An informal study of more than 200 embedded developers indicates that programmability challenges and the prospects of longer development cycles might be affecting the adoption rate of embedded multicore technology. Conducted by Freescale Semiconductor and Virtutech, Inc., the study’s results also found that more engineers are looking to adopt virtualized software development (VSD) platforms for deeper insight into multicore architectures that make their jobs less complex and more predictable.
Extended development cycles topped the list of developers’ embedded multicore challenges, with 50% of respondents rating this issue as their number one multicore challenge. Making existing code work in multicore environments was also a top issue according to 25% of respondents. And ensuring they get the full performance out of multicore chips was noted by 11% of respondents.
The survey also indicated adoption in greater numbers of virtual programming environments, as engineers recognize that VSD platforms enable better software quality and faster time to market. Forty-two percent of respondents stated that they are currently using a VSD platform or are planning to in the future, and almost half of respondents (48%) said they are willing to adopt a VSD platform or would consider it (43%) to accelerate the development process. Better software quality was considered to be the most important benefit from employing virtual models by more than a third (32%) of all respondents.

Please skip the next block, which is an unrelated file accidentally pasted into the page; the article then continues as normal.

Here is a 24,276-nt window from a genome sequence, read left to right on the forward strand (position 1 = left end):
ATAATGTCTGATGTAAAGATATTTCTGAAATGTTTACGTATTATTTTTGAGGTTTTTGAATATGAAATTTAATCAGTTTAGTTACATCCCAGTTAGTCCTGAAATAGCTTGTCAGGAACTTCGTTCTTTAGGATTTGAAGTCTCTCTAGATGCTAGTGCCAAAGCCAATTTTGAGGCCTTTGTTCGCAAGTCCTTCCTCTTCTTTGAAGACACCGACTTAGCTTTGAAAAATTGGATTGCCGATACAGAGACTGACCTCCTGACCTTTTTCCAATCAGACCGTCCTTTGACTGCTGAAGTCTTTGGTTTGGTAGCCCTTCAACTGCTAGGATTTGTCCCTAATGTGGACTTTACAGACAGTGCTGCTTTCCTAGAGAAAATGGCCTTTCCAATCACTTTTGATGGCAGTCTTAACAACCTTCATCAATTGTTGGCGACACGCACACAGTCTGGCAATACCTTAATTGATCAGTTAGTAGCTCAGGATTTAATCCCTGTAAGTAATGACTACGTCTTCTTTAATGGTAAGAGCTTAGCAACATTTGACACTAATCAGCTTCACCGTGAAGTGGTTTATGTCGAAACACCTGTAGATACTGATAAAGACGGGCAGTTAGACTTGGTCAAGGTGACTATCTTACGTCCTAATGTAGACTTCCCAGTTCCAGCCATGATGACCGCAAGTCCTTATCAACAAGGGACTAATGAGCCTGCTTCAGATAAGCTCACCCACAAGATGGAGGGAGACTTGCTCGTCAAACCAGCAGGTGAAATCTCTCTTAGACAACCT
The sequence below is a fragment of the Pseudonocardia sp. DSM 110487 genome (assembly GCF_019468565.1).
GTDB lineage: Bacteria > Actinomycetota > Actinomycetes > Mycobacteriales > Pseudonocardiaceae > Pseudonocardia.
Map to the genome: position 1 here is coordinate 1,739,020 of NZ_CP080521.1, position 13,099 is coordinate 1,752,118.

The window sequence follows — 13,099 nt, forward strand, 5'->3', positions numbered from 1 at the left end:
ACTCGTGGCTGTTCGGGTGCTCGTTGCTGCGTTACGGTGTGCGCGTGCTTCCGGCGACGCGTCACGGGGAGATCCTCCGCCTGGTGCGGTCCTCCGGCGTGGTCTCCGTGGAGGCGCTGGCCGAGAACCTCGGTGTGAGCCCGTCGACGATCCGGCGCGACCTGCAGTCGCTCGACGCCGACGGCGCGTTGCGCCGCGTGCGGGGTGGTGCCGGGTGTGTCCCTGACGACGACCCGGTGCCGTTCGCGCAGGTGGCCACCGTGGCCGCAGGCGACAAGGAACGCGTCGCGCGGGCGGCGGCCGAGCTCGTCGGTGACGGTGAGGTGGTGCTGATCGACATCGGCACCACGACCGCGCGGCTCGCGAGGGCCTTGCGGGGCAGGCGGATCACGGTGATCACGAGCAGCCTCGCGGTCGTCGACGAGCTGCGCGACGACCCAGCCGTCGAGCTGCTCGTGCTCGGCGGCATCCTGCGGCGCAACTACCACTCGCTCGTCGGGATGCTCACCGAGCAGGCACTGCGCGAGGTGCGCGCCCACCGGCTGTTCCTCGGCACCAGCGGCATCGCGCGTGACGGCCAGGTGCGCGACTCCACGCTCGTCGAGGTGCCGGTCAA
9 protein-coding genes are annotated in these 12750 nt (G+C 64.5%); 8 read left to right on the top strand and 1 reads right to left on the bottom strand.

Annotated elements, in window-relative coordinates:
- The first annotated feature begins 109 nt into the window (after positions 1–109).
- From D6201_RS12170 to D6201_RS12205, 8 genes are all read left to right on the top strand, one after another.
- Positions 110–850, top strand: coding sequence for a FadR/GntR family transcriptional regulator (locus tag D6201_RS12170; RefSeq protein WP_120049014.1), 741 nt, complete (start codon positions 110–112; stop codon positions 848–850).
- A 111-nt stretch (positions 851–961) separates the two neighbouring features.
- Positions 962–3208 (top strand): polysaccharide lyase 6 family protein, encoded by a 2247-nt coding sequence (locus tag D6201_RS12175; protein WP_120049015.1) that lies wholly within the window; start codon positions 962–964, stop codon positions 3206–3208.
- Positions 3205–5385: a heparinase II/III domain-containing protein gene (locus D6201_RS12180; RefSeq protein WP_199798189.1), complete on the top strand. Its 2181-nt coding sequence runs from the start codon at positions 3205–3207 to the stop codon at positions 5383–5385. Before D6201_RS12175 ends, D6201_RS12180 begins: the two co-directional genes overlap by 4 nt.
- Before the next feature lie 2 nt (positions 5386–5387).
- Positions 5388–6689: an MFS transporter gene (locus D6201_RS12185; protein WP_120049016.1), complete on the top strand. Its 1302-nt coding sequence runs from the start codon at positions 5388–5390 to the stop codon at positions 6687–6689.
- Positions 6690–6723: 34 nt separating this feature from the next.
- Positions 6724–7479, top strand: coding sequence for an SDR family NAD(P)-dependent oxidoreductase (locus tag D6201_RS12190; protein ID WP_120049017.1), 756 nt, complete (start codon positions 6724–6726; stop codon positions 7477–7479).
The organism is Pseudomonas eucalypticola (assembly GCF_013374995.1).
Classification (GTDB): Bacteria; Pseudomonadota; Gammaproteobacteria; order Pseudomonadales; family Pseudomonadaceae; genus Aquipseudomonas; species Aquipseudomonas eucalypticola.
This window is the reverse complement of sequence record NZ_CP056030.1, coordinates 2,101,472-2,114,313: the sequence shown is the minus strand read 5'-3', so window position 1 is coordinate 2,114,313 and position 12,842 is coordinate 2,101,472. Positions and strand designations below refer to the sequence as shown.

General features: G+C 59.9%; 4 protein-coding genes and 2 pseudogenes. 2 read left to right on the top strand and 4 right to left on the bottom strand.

The study found that longer development cycles may stem from difficulties with current software development environments such as lack of performance tuning (41%) and advanced debug support (38%), specifically debugging issues of “breakpoints don’t freeze system” (33%), lack of determinism, (23%), thread locking (22%) and tools having a single processor bias (21%).
Forty-four percent of respondents stated their job function as software developer/architect while only 20% listed themselves as hardware developers, emphasizing that moving to multicore is not necessarily a hardware concern – it’s more about software development and enablement. To that end, of all the respondents, almost half (45%) said they would use virtual models for their target hardware processor or device, if available.